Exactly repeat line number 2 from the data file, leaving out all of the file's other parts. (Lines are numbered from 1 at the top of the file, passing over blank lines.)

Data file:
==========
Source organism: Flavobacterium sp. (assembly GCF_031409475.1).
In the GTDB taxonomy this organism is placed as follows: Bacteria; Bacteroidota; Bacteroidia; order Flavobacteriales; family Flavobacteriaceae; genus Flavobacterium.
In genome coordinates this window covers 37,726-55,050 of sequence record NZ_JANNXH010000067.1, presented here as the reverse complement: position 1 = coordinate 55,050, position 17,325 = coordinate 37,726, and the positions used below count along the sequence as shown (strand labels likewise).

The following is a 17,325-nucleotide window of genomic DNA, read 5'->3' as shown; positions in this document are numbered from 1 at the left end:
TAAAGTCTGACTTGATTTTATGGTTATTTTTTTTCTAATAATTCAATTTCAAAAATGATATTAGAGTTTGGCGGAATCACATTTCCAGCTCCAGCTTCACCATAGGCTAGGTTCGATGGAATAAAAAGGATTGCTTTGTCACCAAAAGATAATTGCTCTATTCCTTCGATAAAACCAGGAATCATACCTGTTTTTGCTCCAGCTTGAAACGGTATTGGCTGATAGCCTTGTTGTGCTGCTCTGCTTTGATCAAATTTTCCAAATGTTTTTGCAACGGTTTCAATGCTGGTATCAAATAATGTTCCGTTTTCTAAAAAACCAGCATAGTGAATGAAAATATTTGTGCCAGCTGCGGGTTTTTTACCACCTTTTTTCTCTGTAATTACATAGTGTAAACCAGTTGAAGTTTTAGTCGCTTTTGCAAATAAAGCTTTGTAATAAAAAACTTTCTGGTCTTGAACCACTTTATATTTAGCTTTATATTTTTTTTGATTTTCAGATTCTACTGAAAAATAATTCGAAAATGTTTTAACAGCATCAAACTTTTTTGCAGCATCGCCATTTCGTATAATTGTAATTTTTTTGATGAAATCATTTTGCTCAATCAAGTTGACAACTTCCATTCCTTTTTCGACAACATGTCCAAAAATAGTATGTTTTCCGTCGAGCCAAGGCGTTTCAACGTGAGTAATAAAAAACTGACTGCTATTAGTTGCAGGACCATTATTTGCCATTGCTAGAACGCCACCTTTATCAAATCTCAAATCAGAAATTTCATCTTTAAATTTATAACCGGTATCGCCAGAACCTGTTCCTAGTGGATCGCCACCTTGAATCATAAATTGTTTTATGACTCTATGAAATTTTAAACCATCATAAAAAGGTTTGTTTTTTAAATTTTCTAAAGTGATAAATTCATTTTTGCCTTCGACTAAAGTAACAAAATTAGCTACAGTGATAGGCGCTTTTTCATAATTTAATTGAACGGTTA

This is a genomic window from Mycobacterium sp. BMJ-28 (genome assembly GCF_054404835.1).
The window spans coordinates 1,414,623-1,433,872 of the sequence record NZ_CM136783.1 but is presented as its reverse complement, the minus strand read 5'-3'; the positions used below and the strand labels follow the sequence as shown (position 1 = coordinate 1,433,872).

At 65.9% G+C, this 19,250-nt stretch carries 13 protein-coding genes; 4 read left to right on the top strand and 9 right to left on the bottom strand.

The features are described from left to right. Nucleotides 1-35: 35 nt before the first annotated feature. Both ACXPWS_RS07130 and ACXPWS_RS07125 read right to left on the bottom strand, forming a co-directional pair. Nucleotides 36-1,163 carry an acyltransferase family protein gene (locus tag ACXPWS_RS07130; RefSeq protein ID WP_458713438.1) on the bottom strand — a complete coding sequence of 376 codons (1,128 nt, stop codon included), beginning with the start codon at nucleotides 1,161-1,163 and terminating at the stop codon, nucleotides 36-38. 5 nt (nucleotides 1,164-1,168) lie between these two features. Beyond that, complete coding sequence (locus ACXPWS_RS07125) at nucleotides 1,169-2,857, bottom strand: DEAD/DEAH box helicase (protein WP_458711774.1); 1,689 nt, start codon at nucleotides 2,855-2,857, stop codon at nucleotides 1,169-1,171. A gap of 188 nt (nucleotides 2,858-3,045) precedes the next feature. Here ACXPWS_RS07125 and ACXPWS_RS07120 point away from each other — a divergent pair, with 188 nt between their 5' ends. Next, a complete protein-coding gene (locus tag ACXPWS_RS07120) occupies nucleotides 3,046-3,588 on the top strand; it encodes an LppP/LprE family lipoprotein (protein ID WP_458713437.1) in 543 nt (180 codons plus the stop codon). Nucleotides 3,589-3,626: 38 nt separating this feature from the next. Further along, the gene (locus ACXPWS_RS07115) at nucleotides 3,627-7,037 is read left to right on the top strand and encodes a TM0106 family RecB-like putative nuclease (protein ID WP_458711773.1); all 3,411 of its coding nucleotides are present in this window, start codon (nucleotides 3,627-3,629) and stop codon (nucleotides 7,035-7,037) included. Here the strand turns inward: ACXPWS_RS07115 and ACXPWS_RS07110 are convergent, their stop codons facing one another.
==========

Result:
In the GTDB taxonomy this organism is placed as follows: Bacteria; Bacteroidota; Bacteroidia; order Flavobacteriales; family Flavobacteriaceae; genus Flavobacterium.